Dance teachers know that their students’ exposure to the choreographic process can often be limited. Factor in the hours spent furthering dancers’ technique, building their strength and polishing their performances, and it can be hard to provide students with dedicated time to learn about choreography as an art form.
Regional Dance America’s National Choreography Intensive carves a space for this purpose. The program, designed with specialized tracks for both dance and choreography students, fosters unique collaboration between the two groups.
Dance Teacher recently spoke with RDA’s leaders on our Instagram page. Watch the video below, and read on for highlights from the conversation.
Dancers: The Best of Both Worlds
NCI runs for two weeks at the end of June, often ending before longer summer intensives begin. This schedule is intentionally structured to allow applicants time to participate without detracting from other opportunities.
“As a dancer, you’ll experience daily master classes in a wide variety of dance genres in the morning, and then you’re assigned to work with new choreographers every day to learn new works,” says Erika Davis, CEO of RDA.
The morning class schedule, which is designed to emphasize career readiness, mirrors that of a professional dancer’s. In the afternoons, dancers collaborate with choreographers on assigned tasks. “One day it could be about spacing and another day it’s about musicality,” says Kylie Morton Berry, RDA’s Southeast president. “You’re always going to have this unique experience with who it is you’re working with and what other dancers are in the space with you.”
NCI also maximizes students’ performance experiences—dancers perform the works they learned that day every evening. The quick turnaround exposes students to a wide range of approaches, which “further leads to their ability to memorize, to retain and to produce material without a lot of rehearsal time,” Berry says.
Choreographers: Education in Collaboration
The choreography program runs parallel to the dance track but is divided into two subsections: Emerging (16 and above) and Project Tier (for more established artists). Both groups spend the morning in creative workshops for music and movement and then work with a group of dancers in the afternoon.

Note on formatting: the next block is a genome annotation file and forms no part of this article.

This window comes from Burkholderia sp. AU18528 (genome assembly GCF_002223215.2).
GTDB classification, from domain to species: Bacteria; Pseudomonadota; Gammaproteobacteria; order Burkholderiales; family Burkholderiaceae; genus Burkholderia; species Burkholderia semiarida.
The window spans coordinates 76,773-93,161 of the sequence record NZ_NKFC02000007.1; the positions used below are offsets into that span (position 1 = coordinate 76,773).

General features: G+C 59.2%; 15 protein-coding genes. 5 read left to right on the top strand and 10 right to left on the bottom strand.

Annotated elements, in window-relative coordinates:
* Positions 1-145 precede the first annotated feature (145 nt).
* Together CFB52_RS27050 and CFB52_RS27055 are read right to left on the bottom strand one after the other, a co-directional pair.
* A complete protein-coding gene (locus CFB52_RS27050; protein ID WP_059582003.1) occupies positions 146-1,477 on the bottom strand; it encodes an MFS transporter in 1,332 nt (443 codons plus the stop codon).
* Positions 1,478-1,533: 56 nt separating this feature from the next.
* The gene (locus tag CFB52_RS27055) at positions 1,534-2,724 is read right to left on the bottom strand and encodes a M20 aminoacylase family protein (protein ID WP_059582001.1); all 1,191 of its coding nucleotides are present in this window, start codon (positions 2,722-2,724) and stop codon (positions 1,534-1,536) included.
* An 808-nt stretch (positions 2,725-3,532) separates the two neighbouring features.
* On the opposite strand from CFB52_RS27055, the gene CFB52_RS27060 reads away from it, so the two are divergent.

Emerging choreographers “receive new tasks and assignments to work on each day,” Davis explains. “In the afternoon, they work with a different group of dancers every single day.” The program is ideal for young artists, and maximizes the students’ freedom to take risks with their work. Students finish the course with two weeks of material to add to their resumé.
Different from the Emerging program, Project Tier participants work with the same group of dancers for the duration of the two-week course. The focused approach allows artists to create a more fully developed work, and the pieces are also performed at least once—often twice—during the intensive.
Both choreography programs are designed to teach artists how to work quickly and learn about their fellow artists efficiently. “Often as choreographers, we only get to work with…the company that we’re affiliated with,” Berry says. “This opportunity gives the choreographers a chance to work with brand-new dancers, brand-new minds, brand-new people and experiences.”
RDA Alumni: Real-Life Success
RDA alumni boast resumés that prove the organization’s success. Growing up, Laura Morton La Russa attended many RDA events before continuing her studies at Appalachian Ballet Company and Houston Ballet, and then dancing professionally with Atlanta Ballet, Terminus Modern Ballet Theatre and staibdance. She was named one of Dance Magazine’s “25 to Watch” in 2021 and has performed works by George Balanchine, Liam Scarlett and David Bintley.
“RDA has definitely been the catalyst for my career,” La Russa says, citing its festivals (which exposed her to a variety of teachers) and scholarship and recruitment opportunities. Perhaps most of all, she recalls how she was able to “learn from fellow dancers in a healthy and encouraging environment.”
Last summer, La Russa attended NCI for the first time as a Project Tier choreographer. “For two weeks, we got to be part of this creative hub together,” she says of the participants in both the dance and choreography tracks, noting the growing confidence she observed in the program’s young artists.
Teachers: An Experience That Gives Back
RDA views its intensive as a window into professional life, which can serve to inspire students at many points in their education. “This is great insight into what it’s like to work day to day in a company or even as a freelance artist for the craft,” Berry says.
For teachers everywhere, Berry says that the coursework at NCI will continue to benefit students when they return to their home studios. “Think of those dancers that you feel would really benefit from that experience of working with different individuals in a really supportive atmosphere,” she says, noting how they’ll return to their studios for the fall semester, bringing the confidence they’ve gained with them.
The 62nd National Choreography Intensive runs June 19–July 1 in Dayton, Ohio.
Application requirements differ based on the track for which you’re applying, but Berry and Davis both encourage applicants to emphasize their individuality in their portfolio materials. “We love seeing dancers, who they are as individuals,” Berry says. For choreography applicants, they’re more interested in an applicant’s investment in the artistic process than the final product on display.
The online application portal is open now, and applications are reviewed on a rolling basis.